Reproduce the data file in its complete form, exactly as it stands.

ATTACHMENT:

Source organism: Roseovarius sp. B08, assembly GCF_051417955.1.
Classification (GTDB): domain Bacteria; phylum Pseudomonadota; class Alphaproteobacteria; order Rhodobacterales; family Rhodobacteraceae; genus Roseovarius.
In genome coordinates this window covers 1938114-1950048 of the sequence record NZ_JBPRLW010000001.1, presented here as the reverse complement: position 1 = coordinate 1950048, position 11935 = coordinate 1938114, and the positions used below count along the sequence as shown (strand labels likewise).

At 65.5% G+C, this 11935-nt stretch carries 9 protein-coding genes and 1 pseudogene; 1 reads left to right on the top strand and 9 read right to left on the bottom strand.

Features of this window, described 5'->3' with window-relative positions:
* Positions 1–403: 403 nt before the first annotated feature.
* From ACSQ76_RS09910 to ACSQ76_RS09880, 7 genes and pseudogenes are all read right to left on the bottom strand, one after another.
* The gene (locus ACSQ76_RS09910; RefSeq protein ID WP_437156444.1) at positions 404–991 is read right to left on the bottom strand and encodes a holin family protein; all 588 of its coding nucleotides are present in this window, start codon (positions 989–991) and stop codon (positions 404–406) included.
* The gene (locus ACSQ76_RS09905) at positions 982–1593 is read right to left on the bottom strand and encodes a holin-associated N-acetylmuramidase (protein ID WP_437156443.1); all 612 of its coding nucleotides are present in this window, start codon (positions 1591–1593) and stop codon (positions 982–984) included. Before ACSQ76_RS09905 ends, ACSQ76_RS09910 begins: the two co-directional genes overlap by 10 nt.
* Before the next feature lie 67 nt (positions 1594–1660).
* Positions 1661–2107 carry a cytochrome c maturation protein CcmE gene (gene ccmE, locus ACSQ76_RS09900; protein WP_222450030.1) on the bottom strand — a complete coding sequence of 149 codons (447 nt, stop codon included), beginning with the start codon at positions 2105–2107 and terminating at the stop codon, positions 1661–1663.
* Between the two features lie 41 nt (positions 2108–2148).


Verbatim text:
Source organism: Roseovarius sp. B08, assembly GCF_051417955.1.
Classification (GTDB): domain Bacteria; phylum Pseudomonadota; class Alphaproteobacteria; order Rhodobacterales; family Rhodobacteraceae; genus Roseovarius.
In genome coordinates this window covers 1938114-1950048 of the sequence record NZ_JBPRLW010000001.1, presented here as the reverse complement: position 1 = coordinate 1950048, position 11935 = coordinate 1938114, and the positions used below count along the sequence as shown (strand labels likewise).

At 65.5% G+C, this 11935-nt stretch carries 9 protein-coding genes and 1 pseudogene; 1 reads left to right on the top strand and 9 read right to left on the bottom strand.

Features of this window, described 5'->3' with window-relative positions:
* Positions 1–403: 403 nt before the first annotated feature.
* From ACSQ76_RS09910 to ACSQ76_RS09880, 7 genes and pseudogenes are all read right to left on the bottom strand, one after another.
* The gene (locus ACSQ76_RS09910; RefSeq protein ID WP_437156444.1) at positions 404–991 is read right to left on the bottom strand and encodes a holin family protein; all 588 of its coding nucleotides are present in this window, start codon (positions 989–991) and stop codon (positions 404–406) included.
* The gene (locus ACSQ76_RS09905) at positions 982–1593 is read right to left on the bottom strand and encodes a holin-associated N-acetylmuramidase (protein ID WP_437156443.1); all 612 of its coding nucleotides are present in this window, start codon (positions 1591–1593) and stop codon (positions 982–984) included. Before ACSQ76_RS09905 ends, ACSQ76_RS09910 begins: the two co-directional genes overlap by 10 nt.
* Before the next feature lie 67 nt (positions 1594–1660).
* Positions 1661–2107 carry a cytochrome c maturation protein CcmE gene (gene ccmE, locus ACSQ76_RS09900; protein WP_222450030.1) on the bottom strand — a complete coding sequence of 149 codons (447 nt, stop codon included), beginning with the start codon at positions 2105–2107 and terminating at the stop codon, positions 1661–1663.
* Between the two features lie 41 nt (positions 2108–2148).